“Write this down,” said God to Moses and various prophets, as recorded in Holy Scripture. If He wanted His story written, God surely intended it to be read.
I’m a reader. I’m sure my mind exaggerates, but as a preteen, I recall feeling that I had read all the books in the Winston County Library in Double Springs, AL. Furthermore, in those days, public libraries had bookmobiles–trucks equipped with small libraries, which made the rounds of the rural countryside. It was a great arrangement.
Both my sons are avid readers; my daughter not so much. The reason: We read constantly to our boys when they were little, but our daughter came to us from Korea when she was five. Sadly we missed those most influential years.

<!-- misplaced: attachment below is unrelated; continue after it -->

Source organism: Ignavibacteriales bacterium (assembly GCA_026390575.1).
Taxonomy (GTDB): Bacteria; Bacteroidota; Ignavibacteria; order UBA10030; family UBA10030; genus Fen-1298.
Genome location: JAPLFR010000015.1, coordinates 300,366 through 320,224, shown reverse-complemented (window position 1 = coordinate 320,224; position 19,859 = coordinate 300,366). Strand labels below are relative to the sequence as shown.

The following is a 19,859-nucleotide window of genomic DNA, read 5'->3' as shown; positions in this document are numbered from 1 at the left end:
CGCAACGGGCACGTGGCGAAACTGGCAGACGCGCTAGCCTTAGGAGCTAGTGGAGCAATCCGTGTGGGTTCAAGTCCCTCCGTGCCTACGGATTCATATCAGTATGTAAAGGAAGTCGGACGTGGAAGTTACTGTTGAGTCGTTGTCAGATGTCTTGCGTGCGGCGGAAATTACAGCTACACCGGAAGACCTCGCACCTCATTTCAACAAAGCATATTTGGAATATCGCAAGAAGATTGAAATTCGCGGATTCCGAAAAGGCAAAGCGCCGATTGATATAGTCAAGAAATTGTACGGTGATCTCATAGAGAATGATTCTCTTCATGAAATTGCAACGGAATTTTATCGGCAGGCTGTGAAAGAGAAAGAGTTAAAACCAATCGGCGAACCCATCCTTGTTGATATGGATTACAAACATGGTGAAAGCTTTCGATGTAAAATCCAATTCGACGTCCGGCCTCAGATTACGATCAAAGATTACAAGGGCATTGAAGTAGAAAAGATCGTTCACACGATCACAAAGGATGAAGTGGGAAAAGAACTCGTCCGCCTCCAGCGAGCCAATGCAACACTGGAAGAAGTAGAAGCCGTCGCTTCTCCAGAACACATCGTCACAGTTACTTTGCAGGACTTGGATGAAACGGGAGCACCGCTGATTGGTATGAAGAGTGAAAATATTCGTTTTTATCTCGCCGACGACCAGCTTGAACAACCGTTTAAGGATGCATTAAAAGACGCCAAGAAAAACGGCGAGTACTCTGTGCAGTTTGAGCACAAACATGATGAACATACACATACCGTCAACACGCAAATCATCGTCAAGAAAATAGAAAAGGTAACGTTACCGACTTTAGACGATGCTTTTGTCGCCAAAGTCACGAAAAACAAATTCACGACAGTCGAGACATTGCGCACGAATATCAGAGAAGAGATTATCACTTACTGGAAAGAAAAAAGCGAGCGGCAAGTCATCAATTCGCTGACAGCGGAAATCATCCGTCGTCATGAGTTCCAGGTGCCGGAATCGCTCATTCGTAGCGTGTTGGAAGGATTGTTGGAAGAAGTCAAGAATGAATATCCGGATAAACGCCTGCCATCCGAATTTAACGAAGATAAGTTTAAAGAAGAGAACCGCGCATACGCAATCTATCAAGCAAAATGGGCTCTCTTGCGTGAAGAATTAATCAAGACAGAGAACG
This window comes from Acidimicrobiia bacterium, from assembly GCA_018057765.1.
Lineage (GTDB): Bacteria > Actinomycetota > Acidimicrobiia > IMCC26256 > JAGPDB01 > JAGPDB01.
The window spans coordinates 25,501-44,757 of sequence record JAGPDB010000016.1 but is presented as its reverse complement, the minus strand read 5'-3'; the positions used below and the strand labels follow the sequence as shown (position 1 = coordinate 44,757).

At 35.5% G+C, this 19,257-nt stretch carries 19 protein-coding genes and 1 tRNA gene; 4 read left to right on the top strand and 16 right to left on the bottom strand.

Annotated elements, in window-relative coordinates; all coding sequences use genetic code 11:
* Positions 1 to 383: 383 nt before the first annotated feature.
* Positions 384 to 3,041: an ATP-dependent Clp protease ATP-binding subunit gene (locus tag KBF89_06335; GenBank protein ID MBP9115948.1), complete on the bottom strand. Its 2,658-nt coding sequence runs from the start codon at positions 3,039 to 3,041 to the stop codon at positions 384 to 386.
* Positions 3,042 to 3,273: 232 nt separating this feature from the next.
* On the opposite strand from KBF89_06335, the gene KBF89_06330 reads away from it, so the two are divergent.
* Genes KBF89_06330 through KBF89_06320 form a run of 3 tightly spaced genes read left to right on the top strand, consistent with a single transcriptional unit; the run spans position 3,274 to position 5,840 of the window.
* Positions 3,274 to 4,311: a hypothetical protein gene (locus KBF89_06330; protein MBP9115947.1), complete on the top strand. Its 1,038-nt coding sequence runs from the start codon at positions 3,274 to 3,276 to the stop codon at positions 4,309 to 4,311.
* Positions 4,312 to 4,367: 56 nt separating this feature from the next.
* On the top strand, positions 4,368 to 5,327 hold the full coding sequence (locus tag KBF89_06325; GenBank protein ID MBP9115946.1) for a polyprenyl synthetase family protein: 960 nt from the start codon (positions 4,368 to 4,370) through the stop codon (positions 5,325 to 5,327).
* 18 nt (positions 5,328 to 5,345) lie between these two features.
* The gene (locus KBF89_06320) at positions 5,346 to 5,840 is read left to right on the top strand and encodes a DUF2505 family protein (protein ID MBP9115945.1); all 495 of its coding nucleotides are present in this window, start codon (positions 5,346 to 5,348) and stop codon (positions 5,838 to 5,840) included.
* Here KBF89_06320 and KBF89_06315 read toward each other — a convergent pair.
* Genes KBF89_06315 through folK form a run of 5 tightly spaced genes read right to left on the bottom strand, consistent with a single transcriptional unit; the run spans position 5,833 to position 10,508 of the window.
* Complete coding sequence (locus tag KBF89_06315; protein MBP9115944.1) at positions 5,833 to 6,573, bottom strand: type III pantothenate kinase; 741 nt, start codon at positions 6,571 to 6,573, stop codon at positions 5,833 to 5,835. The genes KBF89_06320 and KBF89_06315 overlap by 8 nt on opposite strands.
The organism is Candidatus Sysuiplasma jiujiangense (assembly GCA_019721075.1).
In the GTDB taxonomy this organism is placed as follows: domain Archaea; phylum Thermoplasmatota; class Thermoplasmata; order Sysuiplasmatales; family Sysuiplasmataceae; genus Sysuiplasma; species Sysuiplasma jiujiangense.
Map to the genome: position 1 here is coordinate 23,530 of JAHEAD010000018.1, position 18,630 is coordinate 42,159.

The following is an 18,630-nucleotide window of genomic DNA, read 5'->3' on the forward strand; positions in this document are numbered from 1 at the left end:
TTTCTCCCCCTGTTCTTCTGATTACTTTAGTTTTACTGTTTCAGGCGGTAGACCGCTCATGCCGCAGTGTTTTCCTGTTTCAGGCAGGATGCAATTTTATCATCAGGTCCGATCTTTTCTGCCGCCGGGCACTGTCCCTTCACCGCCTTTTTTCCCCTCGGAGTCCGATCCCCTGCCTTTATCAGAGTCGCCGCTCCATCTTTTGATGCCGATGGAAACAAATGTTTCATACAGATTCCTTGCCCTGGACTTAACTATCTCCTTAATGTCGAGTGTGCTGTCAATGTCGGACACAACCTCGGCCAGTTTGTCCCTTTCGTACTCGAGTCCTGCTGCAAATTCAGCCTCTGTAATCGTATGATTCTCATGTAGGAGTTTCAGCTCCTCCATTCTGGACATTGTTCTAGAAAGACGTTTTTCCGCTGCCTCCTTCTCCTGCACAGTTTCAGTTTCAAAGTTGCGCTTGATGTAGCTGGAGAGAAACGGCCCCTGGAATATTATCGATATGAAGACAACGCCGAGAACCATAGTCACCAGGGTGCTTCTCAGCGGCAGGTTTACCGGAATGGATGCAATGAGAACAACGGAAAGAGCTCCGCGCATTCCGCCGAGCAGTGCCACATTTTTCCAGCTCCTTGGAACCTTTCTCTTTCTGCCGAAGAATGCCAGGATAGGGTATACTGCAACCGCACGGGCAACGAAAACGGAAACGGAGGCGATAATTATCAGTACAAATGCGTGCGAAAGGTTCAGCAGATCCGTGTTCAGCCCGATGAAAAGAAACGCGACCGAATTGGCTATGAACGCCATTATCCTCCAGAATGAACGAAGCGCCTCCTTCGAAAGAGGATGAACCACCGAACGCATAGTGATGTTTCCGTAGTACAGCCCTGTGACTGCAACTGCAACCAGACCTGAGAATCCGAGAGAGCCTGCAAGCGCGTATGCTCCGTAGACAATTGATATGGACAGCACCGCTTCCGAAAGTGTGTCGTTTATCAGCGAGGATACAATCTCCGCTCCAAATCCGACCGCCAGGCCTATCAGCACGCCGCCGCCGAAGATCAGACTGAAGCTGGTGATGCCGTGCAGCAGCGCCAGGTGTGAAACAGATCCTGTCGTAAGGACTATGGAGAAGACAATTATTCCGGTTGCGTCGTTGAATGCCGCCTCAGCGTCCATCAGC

The sharpest people you know are readers; the dullest never crack a book. My parents both read constantly. There was never a time in my growing up years when we did not take the newspaper, and sometimes more than one. In 2007, when God took our Dad the family had to cancel a half dozen subscriptions to magazines he was taking. He was nearly 96.
At the moment, my bedside table holds books on Herbert Hoover, Leadership in Turbulent Times, The Battle of Britain, and the history of the Natchez Trace. Six months ago, the list would have been composed of all westerns, and a week or two later several crime or mystery novels. In my “office” (which looks a lot like our breakfast room!) to the left of the laptop are three study books on Revelation. We are running over with books around here. And I love it.